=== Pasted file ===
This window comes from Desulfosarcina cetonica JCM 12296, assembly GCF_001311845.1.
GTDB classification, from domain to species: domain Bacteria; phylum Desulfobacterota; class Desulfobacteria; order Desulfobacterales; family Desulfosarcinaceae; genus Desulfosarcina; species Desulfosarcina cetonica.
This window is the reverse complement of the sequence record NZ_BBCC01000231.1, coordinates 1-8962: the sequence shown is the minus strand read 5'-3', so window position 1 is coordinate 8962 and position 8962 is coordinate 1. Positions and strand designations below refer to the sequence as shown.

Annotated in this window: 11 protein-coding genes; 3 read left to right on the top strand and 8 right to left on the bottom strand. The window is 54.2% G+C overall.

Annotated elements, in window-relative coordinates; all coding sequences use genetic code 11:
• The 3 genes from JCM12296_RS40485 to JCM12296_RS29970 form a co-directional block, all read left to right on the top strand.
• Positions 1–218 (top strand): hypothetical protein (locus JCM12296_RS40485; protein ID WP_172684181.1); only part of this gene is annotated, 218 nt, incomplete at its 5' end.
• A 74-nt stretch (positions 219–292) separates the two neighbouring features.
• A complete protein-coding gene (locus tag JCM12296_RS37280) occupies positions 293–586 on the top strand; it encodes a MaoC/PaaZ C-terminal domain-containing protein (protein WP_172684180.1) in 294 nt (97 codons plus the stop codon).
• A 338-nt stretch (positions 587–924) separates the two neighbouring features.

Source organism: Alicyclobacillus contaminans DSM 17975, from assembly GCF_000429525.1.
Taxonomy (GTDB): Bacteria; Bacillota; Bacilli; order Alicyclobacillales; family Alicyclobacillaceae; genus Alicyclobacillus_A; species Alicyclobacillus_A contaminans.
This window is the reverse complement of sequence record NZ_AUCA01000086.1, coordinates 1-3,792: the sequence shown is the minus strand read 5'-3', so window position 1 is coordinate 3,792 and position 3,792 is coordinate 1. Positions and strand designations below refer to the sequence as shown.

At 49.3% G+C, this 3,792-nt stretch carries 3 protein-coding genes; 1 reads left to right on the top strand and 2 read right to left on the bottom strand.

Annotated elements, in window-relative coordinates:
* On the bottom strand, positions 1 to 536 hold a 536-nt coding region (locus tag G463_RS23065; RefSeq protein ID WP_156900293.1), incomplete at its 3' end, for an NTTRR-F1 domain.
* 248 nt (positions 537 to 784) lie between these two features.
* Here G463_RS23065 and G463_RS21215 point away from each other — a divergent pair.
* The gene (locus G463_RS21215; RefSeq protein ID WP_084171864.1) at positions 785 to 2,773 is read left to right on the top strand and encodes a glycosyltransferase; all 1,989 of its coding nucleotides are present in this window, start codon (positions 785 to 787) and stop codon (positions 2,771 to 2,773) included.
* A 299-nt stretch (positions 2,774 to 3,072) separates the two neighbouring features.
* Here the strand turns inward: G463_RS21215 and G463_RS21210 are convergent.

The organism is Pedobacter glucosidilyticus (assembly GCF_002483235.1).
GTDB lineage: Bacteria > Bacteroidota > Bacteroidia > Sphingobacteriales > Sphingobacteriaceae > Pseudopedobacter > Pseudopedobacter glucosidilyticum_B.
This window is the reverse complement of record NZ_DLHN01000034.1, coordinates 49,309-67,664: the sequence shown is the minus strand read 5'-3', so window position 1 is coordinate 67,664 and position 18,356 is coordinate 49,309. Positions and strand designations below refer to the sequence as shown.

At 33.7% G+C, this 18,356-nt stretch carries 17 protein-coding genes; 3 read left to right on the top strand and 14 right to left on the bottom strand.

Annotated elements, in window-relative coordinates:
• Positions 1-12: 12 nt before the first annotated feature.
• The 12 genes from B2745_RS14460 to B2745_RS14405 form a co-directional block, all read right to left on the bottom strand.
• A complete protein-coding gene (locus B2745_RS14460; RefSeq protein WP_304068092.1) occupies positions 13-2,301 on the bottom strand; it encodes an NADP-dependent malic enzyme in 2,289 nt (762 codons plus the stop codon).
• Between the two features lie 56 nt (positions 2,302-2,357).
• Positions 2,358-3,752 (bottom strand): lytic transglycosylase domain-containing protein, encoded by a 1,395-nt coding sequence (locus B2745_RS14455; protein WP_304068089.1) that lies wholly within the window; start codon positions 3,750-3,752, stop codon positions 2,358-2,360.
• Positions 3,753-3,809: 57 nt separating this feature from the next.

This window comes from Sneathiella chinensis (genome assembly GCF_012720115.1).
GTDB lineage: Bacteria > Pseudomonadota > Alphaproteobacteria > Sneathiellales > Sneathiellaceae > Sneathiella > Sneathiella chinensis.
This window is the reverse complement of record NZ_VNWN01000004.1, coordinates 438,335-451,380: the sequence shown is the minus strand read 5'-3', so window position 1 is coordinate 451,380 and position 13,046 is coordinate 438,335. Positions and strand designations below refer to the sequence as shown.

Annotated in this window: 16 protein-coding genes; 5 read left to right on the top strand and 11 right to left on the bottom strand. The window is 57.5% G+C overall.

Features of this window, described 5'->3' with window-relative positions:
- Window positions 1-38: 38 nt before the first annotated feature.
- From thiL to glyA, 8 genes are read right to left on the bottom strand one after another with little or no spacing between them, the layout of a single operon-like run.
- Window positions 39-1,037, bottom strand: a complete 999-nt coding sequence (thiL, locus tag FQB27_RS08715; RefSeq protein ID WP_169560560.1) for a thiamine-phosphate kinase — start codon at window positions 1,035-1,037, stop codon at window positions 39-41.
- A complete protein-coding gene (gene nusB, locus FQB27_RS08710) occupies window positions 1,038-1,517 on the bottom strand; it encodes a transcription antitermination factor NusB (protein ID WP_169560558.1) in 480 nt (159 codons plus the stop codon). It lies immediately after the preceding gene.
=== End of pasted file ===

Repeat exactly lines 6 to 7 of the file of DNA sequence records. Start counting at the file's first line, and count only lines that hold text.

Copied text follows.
• The 3 genes from JCM12296_RS40485 to JCM12296_RS29970 form a co-directional block, all read left to right on the top strand.
• Positions 1–218 (top strand): hypothetical protein (locus JCM12296_RS40485; protein ID WP_172684181.1); only part of this gene is annotated, 218 nt, incomplete at its 5' end.